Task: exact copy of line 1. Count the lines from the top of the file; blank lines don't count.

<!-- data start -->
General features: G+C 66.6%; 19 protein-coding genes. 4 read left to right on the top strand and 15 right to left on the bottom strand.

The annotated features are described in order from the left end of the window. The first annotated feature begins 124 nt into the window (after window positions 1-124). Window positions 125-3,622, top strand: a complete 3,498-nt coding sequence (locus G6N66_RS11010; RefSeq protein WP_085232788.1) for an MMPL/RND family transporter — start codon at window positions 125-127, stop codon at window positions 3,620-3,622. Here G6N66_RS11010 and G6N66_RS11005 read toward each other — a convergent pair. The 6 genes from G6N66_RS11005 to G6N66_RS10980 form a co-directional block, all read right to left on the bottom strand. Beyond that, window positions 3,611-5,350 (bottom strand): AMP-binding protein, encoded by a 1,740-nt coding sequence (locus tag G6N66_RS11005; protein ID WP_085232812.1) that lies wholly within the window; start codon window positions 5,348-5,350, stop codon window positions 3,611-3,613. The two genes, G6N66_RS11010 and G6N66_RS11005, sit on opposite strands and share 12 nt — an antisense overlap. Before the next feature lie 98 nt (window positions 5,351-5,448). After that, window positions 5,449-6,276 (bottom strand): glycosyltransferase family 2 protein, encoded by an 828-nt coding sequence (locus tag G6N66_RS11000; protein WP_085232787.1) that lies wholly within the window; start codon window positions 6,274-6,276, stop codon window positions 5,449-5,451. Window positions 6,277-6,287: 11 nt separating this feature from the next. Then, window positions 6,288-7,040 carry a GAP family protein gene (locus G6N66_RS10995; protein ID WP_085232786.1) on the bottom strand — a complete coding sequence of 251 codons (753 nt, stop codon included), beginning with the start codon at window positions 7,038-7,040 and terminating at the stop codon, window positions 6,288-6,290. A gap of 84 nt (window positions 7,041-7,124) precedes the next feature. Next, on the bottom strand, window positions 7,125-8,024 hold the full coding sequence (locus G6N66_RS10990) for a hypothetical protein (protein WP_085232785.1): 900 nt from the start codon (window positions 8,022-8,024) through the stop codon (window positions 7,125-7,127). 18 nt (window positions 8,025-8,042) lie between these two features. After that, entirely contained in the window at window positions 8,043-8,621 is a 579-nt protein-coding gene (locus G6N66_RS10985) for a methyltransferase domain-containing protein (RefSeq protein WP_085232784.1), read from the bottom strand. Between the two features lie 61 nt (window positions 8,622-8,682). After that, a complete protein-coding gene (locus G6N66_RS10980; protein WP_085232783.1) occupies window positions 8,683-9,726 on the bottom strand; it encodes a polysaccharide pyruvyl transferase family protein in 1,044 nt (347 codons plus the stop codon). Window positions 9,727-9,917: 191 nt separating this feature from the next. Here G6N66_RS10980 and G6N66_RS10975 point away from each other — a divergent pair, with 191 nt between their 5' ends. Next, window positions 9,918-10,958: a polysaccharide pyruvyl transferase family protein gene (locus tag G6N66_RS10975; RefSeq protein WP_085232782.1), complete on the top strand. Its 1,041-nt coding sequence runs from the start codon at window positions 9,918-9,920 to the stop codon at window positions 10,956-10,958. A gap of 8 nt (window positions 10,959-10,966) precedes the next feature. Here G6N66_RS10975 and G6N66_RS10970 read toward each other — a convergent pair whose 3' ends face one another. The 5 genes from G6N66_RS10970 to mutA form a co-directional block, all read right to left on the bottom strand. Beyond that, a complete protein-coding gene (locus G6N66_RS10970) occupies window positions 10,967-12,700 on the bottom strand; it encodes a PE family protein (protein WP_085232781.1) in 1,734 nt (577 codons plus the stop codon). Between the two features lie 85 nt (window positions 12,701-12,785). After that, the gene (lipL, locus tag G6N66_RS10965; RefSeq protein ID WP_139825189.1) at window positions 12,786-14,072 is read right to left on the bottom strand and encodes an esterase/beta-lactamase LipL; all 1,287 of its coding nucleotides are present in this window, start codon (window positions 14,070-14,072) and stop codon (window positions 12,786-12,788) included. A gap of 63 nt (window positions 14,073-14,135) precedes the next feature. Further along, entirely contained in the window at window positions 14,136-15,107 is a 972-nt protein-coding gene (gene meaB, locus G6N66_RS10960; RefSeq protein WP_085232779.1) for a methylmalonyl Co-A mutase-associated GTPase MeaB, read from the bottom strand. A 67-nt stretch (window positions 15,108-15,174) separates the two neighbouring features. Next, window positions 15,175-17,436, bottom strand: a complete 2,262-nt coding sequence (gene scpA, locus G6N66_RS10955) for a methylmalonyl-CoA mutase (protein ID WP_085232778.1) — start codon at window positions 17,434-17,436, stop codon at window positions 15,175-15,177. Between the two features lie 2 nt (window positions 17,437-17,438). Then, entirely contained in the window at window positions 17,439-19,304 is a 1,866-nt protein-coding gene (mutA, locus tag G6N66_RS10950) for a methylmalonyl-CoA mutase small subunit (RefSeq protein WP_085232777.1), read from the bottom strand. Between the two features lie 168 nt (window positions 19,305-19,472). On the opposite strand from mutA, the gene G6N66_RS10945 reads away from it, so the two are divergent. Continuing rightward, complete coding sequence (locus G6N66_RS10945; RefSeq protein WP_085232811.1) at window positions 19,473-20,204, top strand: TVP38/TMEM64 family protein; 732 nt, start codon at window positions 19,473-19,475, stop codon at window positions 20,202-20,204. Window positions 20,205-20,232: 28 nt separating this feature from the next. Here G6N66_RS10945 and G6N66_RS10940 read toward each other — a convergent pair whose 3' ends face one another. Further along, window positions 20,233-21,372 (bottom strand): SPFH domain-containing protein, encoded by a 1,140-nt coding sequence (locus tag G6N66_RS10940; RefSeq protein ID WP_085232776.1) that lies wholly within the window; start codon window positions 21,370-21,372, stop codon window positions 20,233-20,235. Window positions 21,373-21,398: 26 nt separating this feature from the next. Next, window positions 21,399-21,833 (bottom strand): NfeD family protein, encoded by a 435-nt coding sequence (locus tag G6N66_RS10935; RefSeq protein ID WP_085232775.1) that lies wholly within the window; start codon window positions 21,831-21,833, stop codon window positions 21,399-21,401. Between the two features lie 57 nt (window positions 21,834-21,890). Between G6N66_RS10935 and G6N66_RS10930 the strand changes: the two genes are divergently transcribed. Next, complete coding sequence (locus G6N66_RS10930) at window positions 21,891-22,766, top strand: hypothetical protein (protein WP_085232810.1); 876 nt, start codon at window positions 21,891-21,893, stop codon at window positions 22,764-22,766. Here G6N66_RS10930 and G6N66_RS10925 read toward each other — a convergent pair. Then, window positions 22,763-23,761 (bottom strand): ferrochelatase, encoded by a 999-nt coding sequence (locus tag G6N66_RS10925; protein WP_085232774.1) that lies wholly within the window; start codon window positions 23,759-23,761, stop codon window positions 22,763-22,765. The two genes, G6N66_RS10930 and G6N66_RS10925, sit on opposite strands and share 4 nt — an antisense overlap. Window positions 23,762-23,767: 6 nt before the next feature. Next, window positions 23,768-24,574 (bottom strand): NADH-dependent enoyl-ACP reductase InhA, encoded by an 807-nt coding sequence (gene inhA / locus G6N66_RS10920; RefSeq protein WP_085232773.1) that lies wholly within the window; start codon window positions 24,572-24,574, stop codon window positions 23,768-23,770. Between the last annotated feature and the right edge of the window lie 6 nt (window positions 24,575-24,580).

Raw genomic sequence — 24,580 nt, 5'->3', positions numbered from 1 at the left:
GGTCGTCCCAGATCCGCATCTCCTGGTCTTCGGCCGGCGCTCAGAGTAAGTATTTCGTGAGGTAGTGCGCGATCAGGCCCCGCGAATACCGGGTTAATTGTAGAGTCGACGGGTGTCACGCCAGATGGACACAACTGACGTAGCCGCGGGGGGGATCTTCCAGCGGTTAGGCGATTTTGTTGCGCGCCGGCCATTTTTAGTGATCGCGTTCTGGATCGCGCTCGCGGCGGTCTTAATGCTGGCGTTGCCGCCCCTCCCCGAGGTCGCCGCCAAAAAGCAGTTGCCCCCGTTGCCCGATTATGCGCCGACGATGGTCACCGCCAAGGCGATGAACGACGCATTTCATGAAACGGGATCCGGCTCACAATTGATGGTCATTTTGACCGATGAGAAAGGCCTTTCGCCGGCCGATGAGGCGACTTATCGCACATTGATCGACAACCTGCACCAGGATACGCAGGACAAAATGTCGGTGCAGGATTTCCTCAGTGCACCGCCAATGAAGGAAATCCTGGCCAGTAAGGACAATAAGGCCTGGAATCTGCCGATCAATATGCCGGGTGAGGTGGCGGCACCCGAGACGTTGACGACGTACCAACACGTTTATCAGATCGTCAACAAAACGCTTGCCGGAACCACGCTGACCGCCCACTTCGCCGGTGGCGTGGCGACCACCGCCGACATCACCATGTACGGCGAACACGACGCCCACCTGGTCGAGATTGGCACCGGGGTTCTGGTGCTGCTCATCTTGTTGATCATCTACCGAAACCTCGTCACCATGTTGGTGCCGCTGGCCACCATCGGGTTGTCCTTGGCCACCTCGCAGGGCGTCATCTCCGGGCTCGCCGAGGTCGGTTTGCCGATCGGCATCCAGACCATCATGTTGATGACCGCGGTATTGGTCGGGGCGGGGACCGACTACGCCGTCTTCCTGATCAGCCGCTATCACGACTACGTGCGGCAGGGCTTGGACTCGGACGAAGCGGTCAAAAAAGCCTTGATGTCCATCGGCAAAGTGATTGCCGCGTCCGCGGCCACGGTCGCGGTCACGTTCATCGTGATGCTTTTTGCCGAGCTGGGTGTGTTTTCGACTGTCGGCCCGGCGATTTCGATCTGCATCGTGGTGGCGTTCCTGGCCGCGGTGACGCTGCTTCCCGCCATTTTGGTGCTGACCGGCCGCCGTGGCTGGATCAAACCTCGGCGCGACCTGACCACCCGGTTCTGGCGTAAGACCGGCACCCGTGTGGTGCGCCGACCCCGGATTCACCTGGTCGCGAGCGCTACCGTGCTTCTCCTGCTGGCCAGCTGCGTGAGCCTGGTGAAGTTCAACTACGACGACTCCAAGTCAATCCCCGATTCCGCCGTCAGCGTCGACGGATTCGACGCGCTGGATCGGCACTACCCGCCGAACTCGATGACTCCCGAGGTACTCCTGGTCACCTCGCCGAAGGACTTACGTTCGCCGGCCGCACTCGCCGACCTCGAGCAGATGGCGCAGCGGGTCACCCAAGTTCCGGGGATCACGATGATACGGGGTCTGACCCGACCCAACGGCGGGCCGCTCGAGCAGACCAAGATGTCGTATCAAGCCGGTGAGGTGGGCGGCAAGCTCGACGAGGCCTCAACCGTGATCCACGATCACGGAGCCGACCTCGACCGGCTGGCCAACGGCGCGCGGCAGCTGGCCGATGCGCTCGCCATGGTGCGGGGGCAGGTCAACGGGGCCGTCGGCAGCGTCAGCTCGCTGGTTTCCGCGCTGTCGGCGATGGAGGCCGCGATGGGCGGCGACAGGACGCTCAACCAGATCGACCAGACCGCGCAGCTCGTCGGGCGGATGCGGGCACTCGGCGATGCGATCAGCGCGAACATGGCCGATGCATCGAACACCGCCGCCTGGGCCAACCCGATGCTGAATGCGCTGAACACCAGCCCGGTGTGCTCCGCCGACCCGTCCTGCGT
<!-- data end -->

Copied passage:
General features: G+C 66.6%; 19 protein-coding genes. 4 read left to right on the top strand and 15 right to left on the bottom strand.